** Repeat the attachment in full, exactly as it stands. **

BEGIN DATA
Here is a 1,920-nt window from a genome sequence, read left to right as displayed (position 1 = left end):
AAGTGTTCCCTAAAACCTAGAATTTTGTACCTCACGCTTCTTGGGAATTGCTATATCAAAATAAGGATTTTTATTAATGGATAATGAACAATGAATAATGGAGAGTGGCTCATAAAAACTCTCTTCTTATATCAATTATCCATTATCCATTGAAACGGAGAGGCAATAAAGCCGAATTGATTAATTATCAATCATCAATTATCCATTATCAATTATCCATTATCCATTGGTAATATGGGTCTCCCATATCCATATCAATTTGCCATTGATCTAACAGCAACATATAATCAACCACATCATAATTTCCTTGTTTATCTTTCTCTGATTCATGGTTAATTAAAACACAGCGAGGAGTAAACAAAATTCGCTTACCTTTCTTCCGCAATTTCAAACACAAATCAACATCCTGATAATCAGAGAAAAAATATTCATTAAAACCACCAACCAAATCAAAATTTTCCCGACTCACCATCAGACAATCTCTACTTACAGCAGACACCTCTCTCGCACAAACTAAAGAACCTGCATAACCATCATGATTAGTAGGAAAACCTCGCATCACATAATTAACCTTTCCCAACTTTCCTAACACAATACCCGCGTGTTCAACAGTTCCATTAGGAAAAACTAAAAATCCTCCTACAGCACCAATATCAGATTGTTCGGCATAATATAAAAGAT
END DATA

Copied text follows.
Here is a 1,920-nt window from a genome sequence, read left to right as displayed (position 1 = left end):
AAGTGTTCCCTAAAACCTAGAATTTTGTACCTCACGCTTCTTGGGAATTGCTATATCAAAATAAGGATTTTTATTAATGGATAATGAACAATGAATAATGGAGAGTGGCTCATAAAAACTCTCTTCTTATATCAATTATCCATTATCCATTGAAACGGAGAGGCAATAAAGCCGAATTGATTAATTATCAATCATCAATTATCCATTATCAATTATCCATTATCCATTGGTAATATGGGTCTCCCATATCCATATCAATTTGCCATTGATCTAACAGCAACATATAATCAACCACATCATAATTTCCTTGTTTATCTTTCTCTGATTCATGGTTAATTAAAACACAGCGAGGAGTAAACAAAATTCGCTTACCTTTCTTCCGCAATTTCAAACACAAATCAACATCCTGATAATCAGAGAAAAAATATTCATTAAAACCACCAACCAAATCAAAATTTTCCCGACTCACCATCAGACAATCTCTACTTACAGCAGACACCTCTCTCGCACAAACTAAAGAACCTGCATAACCATCATGATTAGTAGGAAAACCTCGCATCACATAATTAACCTTTCCCAACTTTCCTAACACAATACCCGCGTGTTCAACAGTTCCATTAGGAAAAACTAAAAATCCTCCTACAGCACCAATATCAGATTGTTCGGCATAATATAAAAGAT